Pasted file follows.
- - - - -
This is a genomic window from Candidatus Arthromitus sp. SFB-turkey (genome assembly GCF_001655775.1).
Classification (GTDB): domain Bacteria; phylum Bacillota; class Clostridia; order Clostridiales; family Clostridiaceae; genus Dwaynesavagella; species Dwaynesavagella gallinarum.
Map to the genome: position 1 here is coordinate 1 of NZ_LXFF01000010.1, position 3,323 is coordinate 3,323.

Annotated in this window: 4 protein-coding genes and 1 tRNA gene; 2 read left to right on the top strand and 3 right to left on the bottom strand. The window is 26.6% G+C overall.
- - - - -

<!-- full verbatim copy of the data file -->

This is a genomic window from Candidatus Arthromitus sp. SFB-turkey (genome assembly GCF_001655775.1).
Classification (GTDB): domain Bacteria; phylum Bacillota; class Clostridia; order Clostridiales; family Clostridiaceae; genus Dwaynesavagella; species Dwaynesavagella gallinarum.
Map to the genome: position 1 here is coordinate 1 of NZ_LXFF01000010.1, position 3,323 is coordinate 3,323.

Annotated in this window: 4 protein-coding genes and 1 tRNA gene; 2 read left to right on the top strand and 3 right to left on the bottom strand. The window is 26.6% G+C overall.